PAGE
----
Alexandra Kaghan and Nancy Wachtenheim, Associate Co-Directors of Membership
As Associate Co-Directors of Membership, it was exciting and heartwarming for us to watch the swearing in of the freshman class of the House of Representatives on January 3rd. This 116th Congress has the most diverse House of Representatives’ freshman class in American history. Over 40% of the newly elected representatives are women and 25% are people of color. This class has the first two Native American congresswomen and the first two Muslim congresswomen. This class also boasts the youngest woman to be elected to the House. She is 29 years old. In fact, this is the youngest class since 2011.
Watching this historic event reminded us of the ways in which ICP+P strives to be inclusive and diverse in its membership. We welcome members from graduate school through retirement, from all cultures, with a spectrum of sexual orientations and from many different psychotherapy approaches. Admittedly, we do not see as much diversity as we would wish, especially in terms of clinicians of color.
We also experienced why such diversity is important when we attended ICP+P’s conference, Contextualized Psychotherapy and Psychoanalysis: Creative Input from Groups Large and Small, last month. The panel of presenters was composed of five clinicians from diverse cultural backgrounds. When we convened in the large group, some members showed concern for one of the panel members, whose time to present her material was shortened. The question of possible racial bias was raised, and what followed was an in depth exploration of the unconscious and conscious biases that may exist among a group of diverse members. It was rewarding and enlightening to be able to discuss these issues openly in both the small and the large groups throughout the day.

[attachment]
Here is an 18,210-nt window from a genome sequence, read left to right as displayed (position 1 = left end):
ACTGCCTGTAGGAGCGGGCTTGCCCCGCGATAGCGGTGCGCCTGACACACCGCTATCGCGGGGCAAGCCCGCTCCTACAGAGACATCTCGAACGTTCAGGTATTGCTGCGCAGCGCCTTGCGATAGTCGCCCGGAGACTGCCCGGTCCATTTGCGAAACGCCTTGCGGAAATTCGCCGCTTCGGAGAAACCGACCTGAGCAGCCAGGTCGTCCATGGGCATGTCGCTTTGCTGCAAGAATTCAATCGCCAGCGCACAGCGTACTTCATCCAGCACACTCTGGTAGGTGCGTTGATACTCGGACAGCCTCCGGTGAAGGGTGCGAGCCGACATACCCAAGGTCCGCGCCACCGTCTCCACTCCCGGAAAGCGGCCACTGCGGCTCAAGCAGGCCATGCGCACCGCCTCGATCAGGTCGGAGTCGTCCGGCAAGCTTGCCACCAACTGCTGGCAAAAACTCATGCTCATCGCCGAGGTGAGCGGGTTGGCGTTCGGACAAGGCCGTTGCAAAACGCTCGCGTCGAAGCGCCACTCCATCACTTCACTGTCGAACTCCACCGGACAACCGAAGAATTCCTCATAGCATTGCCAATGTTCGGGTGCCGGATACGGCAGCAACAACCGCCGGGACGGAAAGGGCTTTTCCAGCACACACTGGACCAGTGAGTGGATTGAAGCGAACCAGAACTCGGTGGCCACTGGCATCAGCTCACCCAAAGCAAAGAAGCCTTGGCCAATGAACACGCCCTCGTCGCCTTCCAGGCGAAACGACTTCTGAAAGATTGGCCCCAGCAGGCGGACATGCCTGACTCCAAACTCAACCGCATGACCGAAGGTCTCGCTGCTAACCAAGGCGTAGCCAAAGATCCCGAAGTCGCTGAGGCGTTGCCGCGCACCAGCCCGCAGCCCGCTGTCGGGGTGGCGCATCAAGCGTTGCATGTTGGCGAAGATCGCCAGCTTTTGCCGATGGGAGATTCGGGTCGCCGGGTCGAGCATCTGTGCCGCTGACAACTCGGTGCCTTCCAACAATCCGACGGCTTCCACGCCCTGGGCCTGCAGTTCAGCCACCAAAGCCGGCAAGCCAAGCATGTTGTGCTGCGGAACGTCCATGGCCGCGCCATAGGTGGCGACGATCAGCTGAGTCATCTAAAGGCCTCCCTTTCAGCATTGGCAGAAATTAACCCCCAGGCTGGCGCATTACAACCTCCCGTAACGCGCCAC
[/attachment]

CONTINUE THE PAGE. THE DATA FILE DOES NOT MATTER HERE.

It is this type of experience that ICP+P offers its members. For example, members have the opportunity to participate in the Diversity Interest Group, DIG, which is led by Jen Sermoneta. This group meets monthly and delves into diversity-related topics by reading papers and/or sharing personal stories of identity. As our community strives to bring diverse people together, we have the opportunity as individuals and collaboratively to examine our thoughts, feelings and experiences. This process allows us to deepen our awareness and appreciate differences among individuals and groups, thereby allowing us to become better clinicians.
Another area of interest that we focus on is the diversity of age and of clinical experience within our membership. Currently, ICP+P has 252 members. As our organization ages and in order to keep ICP+P vital and thriving, we concentrate on attracting new members across several categories. These categories include experienced professionals who are new to ICP+P, emerging professionals and graduate students. Last year ICP+P implemented a new fee structure which reduced membership and conference fees to attract these three categories of membership. Since we joined the Board in September 2017, we have thirty-two new members. Out of those new members, twelve are emerging professionals or graduate students.